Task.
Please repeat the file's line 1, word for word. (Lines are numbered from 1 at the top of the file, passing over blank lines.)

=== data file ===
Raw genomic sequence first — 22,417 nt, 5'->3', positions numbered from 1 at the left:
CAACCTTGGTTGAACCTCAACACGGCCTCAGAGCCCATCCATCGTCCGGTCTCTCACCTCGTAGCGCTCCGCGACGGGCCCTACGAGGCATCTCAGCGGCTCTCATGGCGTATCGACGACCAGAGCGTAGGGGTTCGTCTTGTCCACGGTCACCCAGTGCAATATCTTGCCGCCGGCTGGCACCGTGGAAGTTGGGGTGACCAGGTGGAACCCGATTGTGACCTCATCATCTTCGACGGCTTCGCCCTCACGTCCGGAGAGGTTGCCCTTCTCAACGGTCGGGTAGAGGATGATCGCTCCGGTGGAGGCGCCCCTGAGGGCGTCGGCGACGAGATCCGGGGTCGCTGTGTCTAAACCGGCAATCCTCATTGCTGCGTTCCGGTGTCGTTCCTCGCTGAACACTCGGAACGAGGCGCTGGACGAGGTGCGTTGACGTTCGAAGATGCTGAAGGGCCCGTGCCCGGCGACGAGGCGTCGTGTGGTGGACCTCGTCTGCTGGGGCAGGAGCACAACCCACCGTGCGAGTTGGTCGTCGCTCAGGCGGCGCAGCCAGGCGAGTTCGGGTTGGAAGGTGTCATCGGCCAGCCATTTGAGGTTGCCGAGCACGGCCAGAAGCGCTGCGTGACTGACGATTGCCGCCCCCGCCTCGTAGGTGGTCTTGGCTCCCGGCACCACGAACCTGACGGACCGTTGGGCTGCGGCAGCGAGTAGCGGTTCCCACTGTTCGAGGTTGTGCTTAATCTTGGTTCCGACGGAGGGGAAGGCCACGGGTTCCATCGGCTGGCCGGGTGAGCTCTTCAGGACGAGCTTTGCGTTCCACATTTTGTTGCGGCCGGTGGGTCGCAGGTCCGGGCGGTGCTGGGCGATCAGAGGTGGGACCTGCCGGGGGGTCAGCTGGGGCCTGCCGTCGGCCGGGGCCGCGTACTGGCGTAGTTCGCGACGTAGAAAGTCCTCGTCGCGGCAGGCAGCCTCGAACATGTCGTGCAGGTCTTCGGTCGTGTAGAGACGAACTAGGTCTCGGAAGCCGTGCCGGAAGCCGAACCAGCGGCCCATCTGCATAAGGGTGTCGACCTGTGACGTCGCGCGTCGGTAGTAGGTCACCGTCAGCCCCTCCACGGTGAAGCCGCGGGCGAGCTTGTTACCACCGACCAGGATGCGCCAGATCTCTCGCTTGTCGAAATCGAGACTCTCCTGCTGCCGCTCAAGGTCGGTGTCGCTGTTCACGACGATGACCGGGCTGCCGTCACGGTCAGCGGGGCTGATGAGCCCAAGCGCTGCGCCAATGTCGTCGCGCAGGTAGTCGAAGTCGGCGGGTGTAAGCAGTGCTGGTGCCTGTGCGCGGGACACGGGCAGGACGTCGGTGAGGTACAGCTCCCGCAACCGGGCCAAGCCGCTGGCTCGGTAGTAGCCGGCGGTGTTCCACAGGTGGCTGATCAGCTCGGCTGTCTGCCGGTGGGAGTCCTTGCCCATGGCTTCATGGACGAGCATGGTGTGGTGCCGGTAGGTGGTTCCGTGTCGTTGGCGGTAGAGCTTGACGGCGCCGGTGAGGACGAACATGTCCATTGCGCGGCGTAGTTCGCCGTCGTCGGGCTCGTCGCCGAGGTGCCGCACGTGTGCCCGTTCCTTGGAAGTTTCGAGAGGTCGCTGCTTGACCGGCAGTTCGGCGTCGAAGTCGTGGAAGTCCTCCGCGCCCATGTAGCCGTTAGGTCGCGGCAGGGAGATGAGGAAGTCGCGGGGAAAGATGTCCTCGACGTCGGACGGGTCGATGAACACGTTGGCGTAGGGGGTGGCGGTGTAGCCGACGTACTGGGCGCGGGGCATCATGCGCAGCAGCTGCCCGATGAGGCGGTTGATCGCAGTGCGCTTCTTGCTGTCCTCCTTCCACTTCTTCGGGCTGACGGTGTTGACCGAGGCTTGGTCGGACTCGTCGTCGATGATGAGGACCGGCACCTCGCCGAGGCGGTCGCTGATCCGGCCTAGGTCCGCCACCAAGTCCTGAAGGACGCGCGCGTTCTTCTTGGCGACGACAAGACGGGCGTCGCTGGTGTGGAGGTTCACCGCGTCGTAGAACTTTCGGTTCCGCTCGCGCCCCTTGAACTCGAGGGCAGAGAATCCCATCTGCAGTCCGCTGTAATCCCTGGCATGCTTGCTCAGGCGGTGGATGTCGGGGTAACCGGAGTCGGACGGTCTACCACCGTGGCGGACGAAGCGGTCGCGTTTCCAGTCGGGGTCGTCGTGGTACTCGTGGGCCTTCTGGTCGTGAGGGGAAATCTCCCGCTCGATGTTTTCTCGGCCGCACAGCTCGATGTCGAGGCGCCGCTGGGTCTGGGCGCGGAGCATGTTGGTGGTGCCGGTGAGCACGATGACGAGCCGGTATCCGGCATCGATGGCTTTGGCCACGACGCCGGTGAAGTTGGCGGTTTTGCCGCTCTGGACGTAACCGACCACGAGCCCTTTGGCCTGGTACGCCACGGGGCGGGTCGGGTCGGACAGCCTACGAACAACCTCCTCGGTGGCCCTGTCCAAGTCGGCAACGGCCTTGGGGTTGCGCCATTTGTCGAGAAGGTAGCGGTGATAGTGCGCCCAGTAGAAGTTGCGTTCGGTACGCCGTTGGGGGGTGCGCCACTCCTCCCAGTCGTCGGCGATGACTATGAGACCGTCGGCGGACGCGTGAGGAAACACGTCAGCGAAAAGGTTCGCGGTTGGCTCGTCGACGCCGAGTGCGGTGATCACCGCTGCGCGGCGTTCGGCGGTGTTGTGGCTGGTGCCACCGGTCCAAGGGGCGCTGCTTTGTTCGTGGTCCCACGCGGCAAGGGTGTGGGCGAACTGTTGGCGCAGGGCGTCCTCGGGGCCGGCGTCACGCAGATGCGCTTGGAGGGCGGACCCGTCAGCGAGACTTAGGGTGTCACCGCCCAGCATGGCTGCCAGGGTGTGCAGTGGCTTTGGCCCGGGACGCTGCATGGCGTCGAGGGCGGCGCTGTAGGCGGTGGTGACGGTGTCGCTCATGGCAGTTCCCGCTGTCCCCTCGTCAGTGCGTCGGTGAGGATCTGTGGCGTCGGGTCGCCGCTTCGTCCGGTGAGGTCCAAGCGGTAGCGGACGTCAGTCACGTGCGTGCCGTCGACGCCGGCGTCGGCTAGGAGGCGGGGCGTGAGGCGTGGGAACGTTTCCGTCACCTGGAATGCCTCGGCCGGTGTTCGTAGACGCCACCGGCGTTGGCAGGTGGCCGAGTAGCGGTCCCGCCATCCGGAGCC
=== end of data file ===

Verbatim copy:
Raw genomic sequence first — 22,417 nt, 5'->3', positions numbered from 1 at the left: